In a world where unrestrained human greed and ignorance has put the survival of all earthly life at risk, increasing standards of compassion and ethical concern may be crucial for our survival. The human capacity to evolve ethically may hold the key; it may be our only hope. Acts of cruelty tarnish and diminish us as human beings and the insistence that such injuries are beneath our moral concern betrays something terribly ugly in our species. Certainly a solely utilitarian view is severely lacking in noble and compassionate humanitarian qualities that we claim to value so highly.
When change is demanded, conflicts inevitably arise, as those untouched by increasing compassion and likely benefiting from its absence, try to maintain the regime in place. Additionally, most people initially experience great difficulty in accepting that they may be involved in something wrong or exploitative—I In defense of their accustomed habits, many lash out — usually at the wrong targets.
I have known the horror of captured lives that were destroyed to feed the greed of slaveholders and their ignorant customers. I have watched these slaves suffering as they were crushed, through brutality and indifference. I see little difference between the abuse, exploitation and enslavement of humans and dolphins because a clear view of our tangled global economical substrate reveals that these issues are one and the same. Both are symptoms of the system in place where the greedy and powerful routinely subjugate the poor, the weak and the vulnerable for profit.
The pursuit of profit and pleasure routinely subordinates morality and compassion; business does not acknowledge the devastating legacy of toxins, strife and suffering it passes on to future generations. As long as we value money more highly than living beings and our relationships with them, we will continue to regard Others only as resources to be used, objectified, discarded or killed.
We protect ourselves from painful realizations by dismissing or ignoring evidence that we participate in atrocities — even though the facts may be staring us in the face.
We desperately need to understand the reality of the lives that are affected by our consumer culture; to realize what luxuries come at the expense of others’ suffering — and thus, at the expense of our very humanity. We must recognize the inherent inhumanity of our current system and in order to evolve beyond it, we must cease valuing commodities over life.
Those who oppress and destroy, knowingly or otherwise, need to recognize the oppressed as members of their greater community, worthy of real compassion and respect.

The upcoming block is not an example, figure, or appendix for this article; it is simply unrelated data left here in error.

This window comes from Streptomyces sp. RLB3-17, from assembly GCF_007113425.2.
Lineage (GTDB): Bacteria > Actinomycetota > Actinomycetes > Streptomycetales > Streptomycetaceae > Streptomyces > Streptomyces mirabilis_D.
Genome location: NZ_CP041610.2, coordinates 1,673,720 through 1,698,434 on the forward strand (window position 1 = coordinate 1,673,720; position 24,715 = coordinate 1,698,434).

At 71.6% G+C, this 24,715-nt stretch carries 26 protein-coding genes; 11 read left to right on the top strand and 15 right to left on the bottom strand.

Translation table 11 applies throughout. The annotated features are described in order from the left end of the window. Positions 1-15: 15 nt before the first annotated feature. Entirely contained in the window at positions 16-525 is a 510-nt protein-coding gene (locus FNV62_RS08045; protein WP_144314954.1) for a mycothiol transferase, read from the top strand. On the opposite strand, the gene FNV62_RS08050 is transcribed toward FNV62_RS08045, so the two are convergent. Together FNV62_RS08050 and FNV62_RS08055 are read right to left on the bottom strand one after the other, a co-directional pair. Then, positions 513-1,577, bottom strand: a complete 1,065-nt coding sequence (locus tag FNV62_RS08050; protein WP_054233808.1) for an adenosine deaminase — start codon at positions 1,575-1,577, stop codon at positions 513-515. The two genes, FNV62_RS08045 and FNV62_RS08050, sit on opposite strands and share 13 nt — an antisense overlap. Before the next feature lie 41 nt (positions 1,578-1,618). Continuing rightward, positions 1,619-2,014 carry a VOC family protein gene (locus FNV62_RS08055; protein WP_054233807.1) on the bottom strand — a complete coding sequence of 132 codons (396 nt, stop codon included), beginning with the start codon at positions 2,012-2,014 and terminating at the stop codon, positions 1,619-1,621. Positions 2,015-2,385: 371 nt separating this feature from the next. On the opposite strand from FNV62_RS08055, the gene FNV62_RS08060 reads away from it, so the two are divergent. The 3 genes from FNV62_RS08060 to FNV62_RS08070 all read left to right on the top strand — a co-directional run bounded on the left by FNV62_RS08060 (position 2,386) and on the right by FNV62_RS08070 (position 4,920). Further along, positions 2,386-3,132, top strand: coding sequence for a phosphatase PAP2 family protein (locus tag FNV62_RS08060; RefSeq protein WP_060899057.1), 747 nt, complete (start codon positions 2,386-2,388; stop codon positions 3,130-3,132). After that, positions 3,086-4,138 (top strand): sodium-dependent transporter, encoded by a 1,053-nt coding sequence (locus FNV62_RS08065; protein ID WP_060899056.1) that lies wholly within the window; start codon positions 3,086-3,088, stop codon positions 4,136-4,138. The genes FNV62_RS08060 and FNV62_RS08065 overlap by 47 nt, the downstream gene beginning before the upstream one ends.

Historically, the evolution of ethics has come from the inclusion of other races or genders into the community of moral concern, and thus has our humanity grown and evolved. Faced with the dawning realization that other species have intrinsic worth and that our morality ought to include our relationship and dealings with animals and ecosystems, our humanity is again struggling to evolve ethically on a deep level. Choosing compassion over utility and profit appears to be one of the most profound choices we are struggling to move towards.
There are those who appear unable or perhaps profoundly unwilling to grasp this concept, or move towards the necessary kinds of change. For a long time, much human morality has been mired in narrow self-interest, but as our ethical standards evolve, what once appeared reasonable may no longer seem that way.
Where we fight for the freedom of dolphins, we fight for the freedom of the Earth and all its peoples, because the destructive system that ensnares and harms dolphins, also harms us all. They are a supremely apt symbol for the polarized human relationship with Nature and the internal struggle we are facing within human nature itself.
Each one of us can and must make a difference. Never forget, when the money flow stops, harmful practices cease — and that puts the reins of power squarely in the hands of ordinary citizens.
In order to summon the effort, the time and the energy for restorative actions, we have to want to — we have to care. This means more than simply engaging our heads with grim facts and figures. We must engage our hearts. When things get personal, we get motivated.
In order to care, we need to reconnect, with Nature and with each other! This an integral and entirely accessible component of restoration — inspiring us to help restore and support living, thriving, diverse, sustainable communities of all kinds, through direct involvement.
Without this profound transformation of human spirit and consciousness, without a REKINDLING of this sacred covenant with Nature and within ourselves, the suffering cannot end. In this crucial respect, we must either evolve or go extinct.